6 tips to successfully implement transport planning software

Posted by Jan Hanselaer on 26/03/2018

Successful businesses constantly work on staying ahead of the competition. Continuous innovation is simply part of the game. For business that have a substantial transport need this means, among other things, investing in quality transport optimization software. Investing is more than just putting money on the table. It includes making the right preparations for a fluent implementation to fully reap the benefits. Enterprises who innovate continuously gather experience and know the frequently occurring challenges. In this post, we point out 6 hurdles that come with a new software implementation project and how they can be overcome.


1. Change Management

Human is a creature of habitThe importance of change management is often underestimated. Why invest in a system without the full support of the ones operating it? This lack of support will break a project.

⇒ How to deal with this?

Planning and communication is essential. Make sure the people who can make or break a project have a clear view on the timeline and are actively involved in every step. From the moment you consider starting a new software project till project closure, continuously communicate and ask for feedback. People fear uncertainty and love to be part of something new. Clarity removes the uncertainty, involvement confirms the importance.


2. Dirty Data

Garbage in = garbage out. It makes sense and even though everyone accepts this fact, carelessness is a common habit. Auto-correction is part of many applications but this only works to some extent. In transport, incorrect data (e.g. addresses or time windows) has its consequences. Unreliable plannings and frustrated drivers are one thing but the opportunity cost of dissatisfied customers is another.

⇒ How to deal with this?

Demanding 100% correct data is unrealistic but steps can be taken to improve the quality and reduce the impact of low quality data. Just to name a few:

  • Parallel running (keep working the traditional way and compare it to what the new software proposes) produces valuable insights;
  • Use time and capacity buffers when the application goes live and reduce that buffer-size gradually;
  • Track & trace can be used to validate and continuously improve addresses.


3. Planner - Application Interaction

Using a new transport planning system for the first time is not like buying a new iPhone: installing the apps and you're done. Transport planning is a complex process and every company or planner has its own preferences. Decent software enables the user to feed his experience on at least three levels:

  1. The input data 
  2. Configuration of the planning
  3. Manual adjustments and fine tuning

Without the planners being motivated to learn and master these three levels, the system will not reach its full potential.

⇒ How to deal with this?

Similar to change management, having the users involved in every step of the process mitigates this risk. Present them with the options, get trial accounts and make sure the users experience the alternatives. Take their feedback into account.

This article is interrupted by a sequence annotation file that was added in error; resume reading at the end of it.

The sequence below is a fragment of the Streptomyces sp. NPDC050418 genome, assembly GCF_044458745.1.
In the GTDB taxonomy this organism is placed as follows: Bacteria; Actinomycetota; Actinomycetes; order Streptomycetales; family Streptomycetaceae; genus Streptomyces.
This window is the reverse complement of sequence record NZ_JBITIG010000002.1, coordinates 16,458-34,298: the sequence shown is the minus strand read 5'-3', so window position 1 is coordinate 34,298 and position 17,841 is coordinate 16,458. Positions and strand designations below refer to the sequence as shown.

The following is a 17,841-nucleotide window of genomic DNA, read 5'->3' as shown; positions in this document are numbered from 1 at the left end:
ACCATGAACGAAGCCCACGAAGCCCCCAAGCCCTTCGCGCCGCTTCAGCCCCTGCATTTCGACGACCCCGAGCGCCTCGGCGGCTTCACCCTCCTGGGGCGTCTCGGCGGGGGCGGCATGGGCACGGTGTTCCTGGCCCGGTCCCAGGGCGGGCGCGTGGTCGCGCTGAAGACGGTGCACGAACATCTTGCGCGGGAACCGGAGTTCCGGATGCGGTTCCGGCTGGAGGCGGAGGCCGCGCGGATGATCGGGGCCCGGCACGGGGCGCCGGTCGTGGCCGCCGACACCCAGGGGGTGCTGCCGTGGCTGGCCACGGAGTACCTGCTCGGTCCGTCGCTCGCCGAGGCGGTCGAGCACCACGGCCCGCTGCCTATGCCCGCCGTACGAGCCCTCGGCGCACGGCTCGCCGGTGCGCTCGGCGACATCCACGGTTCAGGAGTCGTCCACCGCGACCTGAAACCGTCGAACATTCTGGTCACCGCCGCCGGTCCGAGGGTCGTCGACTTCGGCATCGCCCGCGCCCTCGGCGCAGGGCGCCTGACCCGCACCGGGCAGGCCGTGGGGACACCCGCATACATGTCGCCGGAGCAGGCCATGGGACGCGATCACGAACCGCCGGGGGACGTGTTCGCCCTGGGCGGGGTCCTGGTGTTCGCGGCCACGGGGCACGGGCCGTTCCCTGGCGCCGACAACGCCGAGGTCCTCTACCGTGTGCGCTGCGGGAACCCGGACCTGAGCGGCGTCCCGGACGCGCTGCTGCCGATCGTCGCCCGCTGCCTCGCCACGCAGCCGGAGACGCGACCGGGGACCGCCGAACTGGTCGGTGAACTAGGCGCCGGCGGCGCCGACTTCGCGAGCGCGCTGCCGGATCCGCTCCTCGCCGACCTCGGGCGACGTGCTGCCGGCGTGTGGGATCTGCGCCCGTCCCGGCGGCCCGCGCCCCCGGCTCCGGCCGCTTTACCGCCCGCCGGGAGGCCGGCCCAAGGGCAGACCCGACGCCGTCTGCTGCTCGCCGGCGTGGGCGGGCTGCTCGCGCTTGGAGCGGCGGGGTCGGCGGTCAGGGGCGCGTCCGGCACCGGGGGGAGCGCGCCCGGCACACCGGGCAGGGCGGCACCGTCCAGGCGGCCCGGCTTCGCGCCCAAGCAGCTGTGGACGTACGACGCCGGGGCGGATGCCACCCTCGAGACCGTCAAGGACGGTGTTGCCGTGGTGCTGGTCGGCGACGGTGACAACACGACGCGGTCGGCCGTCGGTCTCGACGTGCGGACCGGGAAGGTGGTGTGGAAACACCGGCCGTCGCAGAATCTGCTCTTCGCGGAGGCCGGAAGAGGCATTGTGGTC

4. Third Party Cooperation

Not every company has its own IT department or makes them responsible for the entire implementation. Specialized third parties are frequently involved. When three parties cooperate, they don't necessarily have the exact same interests. Long term objectives vs IT integration stability vs product-specific purposes. 

⇒ How to deal with this?

Common objectives and planned cooperation on a regular basis enforce team spirit across parties. In addition to documented formalities, there's a sociable aspect as well. A steady cooperation arises more easily when teams get to meet from the beginning because there's no time to think about 'us' and 'them'.


5. Impact Mapping

The effects of a new system often reach further than the initial scope. In the case of route planning tools for example, modified routes: 

  • have an impact on DC's;
  • make certain orders less and others more expensive, which has an impact on sales;
  • can modify the optimal fleet;

⇒ How  to deal with this?

A simulation can be performed without the use of sophisticated technologies. Simply "walking" through the process and thoroughly documenting every step generates a use case. This use case can be checked by every actor and feedback contributes to a reliable scope.


6. The Usual Suspects

We're still talking about an IT project, so the classic pitfalls are also lurking around the corner:

  • Proper scoping and scope modifications during project execution
  • Technical integration with other IT environments
  • Proper time planning and clear realistic deadlines
  • Enough attention for testing

⇒ How to deal with this? Conclusion

The common thread in each of the previous hurdles has been planning and communication. Proper planning prevents poor performanceA classic mistake is not allocating enough time and budget to the pre-project stage. In this stage, when executed carefully, most of the risks are identified, the relevant stakeholders are interviewed and the risks are mitigated. 


It takes time to go fast.

Jan Hanselaer

Written by Jan Hanselaer